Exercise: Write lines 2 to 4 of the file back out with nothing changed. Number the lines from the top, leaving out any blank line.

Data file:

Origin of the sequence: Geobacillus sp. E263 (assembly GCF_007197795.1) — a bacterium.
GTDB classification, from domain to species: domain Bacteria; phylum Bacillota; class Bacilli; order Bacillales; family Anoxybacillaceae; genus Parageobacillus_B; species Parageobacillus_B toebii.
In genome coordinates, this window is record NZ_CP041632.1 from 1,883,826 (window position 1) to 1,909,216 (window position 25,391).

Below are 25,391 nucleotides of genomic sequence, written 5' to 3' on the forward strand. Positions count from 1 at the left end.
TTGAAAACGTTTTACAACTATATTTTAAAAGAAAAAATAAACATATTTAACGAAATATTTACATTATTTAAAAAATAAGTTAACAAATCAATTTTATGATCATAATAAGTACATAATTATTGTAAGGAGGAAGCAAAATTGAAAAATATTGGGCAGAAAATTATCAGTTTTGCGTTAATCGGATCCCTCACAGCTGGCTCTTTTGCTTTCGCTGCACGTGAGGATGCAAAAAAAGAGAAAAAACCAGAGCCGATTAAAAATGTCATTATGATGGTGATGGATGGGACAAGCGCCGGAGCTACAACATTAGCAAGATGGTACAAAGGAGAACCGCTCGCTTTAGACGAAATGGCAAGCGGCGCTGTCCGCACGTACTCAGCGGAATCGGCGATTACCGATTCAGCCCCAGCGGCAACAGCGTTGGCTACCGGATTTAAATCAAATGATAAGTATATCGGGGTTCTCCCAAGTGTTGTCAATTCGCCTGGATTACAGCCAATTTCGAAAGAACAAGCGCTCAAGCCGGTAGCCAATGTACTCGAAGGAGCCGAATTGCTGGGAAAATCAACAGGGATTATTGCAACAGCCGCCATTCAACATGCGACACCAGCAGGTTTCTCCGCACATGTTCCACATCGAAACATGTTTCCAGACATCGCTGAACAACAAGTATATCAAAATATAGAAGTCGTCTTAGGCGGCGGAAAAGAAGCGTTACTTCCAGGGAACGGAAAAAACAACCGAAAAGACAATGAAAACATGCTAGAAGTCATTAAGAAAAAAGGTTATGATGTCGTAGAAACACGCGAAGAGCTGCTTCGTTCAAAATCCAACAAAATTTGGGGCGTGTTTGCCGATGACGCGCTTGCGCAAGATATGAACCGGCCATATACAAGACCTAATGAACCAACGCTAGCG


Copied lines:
GTDB classification, from domain to species: domain Bacteria; phylum Bacillota; class Bacilli; order Bacillales; family Anoxybacillaceae; genus Parageobacillus_B; species Parageobacillus_B toebii.
In genome coordinates, this window is record NZ_CP041632.1 from 1,883,826 (window position 1) to 1,909,216 (window position 25,391).

Below are 25,391 nucleotides of genomic sequence, written 5' to 3' on the forward strand. Positions count from 1 at the left end.